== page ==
No, it generally takes you to 1000ft above optimum (assuming a 2000ft step size and that the B737NG FMC logic is the same as the B744) so that the optimum level comes up to you. Then when OPT is 1000ft above you it will recommend another step climb and so on. The idea being that you should always be close to (within 1000ft of) the optimum level.

                    As Emanuel says, you do have to sense-check it to see whether it is going to put you too close to or over the MAX level...
                    Simon Kelsey

                    Comment


                      #13
                      I fully agree. That is the logic. But, I have never seen (in the PMDG 744 though!) that operating under ICAO-rules (4,000 feet increment or even RVSM) that the Step climb would take the plane within 1,000 of the maximum flight level, which I understand is the issue here. I have experienced the same issue once where the actual weight of the aircraft was higher than the weight entered in the FMC. The step climb function would take the plane to 2,000 feet above optimum - around 2,000 feet below maximum altitude - but as the weight had been entered wrongly in the FMC the actual max altitude was actually lower than the optimum altitude so the aircraft actually stalled prior to reaching the optimum altitude (in this case). The step-climb function would not know this.

                      The same situation may be the issue here, otherwise I would have believed that the Step Climb would have a built-in protection not advising to take the plane into a dangerous situation ie. the optimum altitude is safely below (more than 1,000 feet) the max altitude?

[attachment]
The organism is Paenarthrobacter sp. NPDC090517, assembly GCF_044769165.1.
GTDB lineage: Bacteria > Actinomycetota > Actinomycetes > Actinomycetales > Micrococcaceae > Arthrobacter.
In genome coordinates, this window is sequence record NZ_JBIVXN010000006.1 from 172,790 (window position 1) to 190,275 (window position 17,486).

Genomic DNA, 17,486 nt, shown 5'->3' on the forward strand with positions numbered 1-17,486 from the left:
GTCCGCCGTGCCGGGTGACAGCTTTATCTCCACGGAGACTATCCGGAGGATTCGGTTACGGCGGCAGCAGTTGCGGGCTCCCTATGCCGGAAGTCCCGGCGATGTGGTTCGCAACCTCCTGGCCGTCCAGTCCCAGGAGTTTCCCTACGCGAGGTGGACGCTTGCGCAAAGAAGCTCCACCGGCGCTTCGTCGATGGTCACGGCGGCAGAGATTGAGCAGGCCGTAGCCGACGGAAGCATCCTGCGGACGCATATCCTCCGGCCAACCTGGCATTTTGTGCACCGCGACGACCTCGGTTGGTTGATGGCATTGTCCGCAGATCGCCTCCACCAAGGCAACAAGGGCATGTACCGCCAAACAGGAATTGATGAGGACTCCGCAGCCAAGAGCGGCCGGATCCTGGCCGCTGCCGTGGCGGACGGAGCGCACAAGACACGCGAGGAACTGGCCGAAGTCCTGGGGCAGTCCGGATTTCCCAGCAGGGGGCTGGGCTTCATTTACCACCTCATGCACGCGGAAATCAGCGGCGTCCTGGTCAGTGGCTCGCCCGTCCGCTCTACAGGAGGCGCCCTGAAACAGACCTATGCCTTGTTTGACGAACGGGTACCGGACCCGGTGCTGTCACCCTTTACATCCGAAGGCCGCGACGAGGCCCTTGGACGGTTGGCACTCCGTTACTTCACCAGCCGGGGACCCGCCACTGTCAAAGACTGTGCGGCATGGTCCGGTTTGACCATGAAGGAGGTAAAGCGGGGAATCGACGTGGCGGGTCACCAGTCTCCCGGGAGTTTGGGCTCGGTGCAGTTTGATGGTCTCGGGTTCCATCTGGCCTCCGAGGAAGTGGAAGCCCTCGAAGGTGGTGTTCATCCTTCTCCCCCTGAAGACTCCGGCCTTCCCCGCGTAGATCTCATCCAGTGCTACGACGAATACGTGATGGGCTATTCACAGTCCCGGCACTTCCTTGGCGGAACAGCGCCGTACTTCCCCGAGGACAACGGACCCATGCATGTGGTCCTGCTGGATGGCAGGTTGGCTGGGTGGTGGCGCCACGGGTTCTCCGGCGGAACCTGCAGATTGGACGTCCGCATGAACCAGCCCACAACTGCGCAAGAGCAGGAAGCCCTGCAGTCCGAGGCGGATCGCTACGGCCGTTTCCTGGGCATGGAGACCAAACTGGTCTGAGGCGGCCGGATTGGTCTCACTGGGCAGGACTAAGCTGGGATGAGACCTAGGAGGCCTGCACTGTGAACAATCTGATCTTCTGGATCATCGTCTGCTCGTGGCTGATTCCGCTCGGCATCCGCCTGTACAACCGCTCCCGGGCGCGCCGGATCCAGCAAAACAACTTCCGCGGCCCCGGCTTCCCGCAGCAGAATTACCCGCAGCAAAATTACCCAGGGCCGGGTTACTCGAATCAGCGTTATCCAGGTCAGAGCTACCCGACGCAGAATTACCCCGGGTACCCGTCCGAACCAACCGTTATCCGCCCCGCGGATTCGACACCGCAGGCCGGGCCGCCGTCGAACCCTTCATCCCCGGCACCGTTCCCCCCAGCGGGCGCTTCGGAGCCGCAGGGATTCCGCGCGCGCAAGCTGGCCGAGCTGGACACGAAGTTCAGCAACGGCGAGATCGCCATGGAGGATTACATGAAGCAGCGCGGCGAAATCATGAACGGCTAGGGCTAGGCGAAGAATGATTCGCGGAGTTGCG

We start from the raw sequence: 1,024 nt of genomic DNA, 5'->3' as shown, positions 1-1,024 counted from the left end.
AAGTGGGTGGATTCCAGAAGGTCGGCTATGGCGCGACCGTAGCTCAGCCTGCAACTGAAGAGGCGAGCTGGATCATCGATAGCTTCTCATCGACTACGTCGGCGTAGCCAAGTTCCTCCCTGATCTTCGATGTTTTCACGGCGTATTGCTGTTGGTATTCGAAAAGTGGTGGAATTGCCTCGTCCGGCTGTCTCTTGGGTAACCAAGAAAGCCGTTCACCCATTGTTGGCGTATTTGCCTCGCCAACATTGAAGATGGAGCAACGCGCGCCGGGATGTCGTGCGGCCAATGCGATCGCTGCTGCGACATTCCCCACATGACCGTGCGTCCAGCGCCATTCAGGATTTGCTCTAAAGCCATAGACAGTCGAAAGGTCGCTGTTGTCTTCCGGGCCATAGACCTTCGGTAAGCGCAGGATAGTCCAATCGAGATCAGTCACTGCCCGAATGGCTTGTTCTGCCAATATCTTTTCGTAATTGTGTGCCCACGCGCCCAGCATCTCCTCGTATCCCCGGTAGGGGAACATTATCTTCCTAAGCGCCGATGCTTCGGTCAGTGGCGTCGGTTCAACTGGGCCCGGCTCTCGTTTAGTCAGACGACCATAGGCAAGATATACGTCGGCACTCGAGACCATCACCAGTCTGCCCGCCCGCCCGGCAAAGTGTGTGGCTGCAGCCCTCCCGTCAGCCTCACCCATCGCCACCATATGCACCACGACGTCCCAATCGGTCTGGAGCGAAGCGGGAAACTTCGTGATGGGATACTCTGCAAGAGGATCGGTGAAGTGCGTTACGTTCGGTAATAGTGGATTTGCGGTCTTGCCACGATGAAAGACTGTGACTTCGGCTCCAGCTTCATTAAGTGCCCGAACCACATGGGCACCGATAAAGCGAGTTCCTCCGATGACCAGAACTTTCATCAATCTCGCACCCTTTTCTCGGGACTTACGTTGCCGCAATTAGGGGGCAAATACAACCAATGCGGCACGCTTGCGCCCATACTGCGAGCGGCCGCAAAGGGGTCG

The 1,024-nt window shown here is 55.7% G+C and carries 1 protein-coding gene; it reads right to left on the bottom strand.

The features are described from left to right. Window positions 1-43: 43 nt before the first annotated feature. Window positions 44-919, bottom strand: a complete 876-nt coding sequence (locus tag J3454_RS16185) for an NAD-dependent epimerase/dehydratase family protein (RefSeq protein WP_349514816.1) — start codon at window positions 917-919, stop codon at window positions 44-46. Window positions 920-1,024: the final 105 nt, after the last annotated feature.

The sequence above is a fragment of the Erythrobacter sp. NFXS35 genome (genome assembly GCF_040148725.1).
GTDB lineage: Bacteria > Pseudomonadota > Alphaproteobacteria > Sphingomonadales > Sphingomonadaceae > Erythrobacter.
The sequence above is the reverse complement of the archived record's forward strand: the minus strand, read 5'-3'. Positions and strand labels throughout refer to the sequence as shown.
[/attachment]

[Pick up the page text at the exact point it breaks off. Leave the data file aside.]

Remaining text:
I appreciate that you should never fully trust the systems - and do necessary sense-checks. But, if everything is entered correctly the plane should not recommend to take you into a dangerous altitude?
                      Søren Geertsen

                      Comment


                        #14
                        I think the big difference between the 744 and and the 737NG is that the Jumbo has a much wider range between OPT and MAX which means it's rarely an issue (one of the consequences of endlessly stretching the original 737 design?).

                        I agree that STEP TO should in principle never be >MAX but I don't know enough about the 737 (or have the appropriate documentation to check) to say with any level of certainty that the software is definitely that smart (and as MAX alt is dynamically calculated AFAIK taking in to account weight and sensed OAT, I guess it is also feasible that the MAX value could change when you get up there if the OAT is different to the FMC's assumption). I'm pretty certain that there is no requirement in the software for STEP TO or OPT to have any particular margin to MAX (much less 1000ft) -- even in the Jumbo the only limitation is that "all altitude calculations are limited by MAX altitude".
                        Simon Kelsey

                        Comment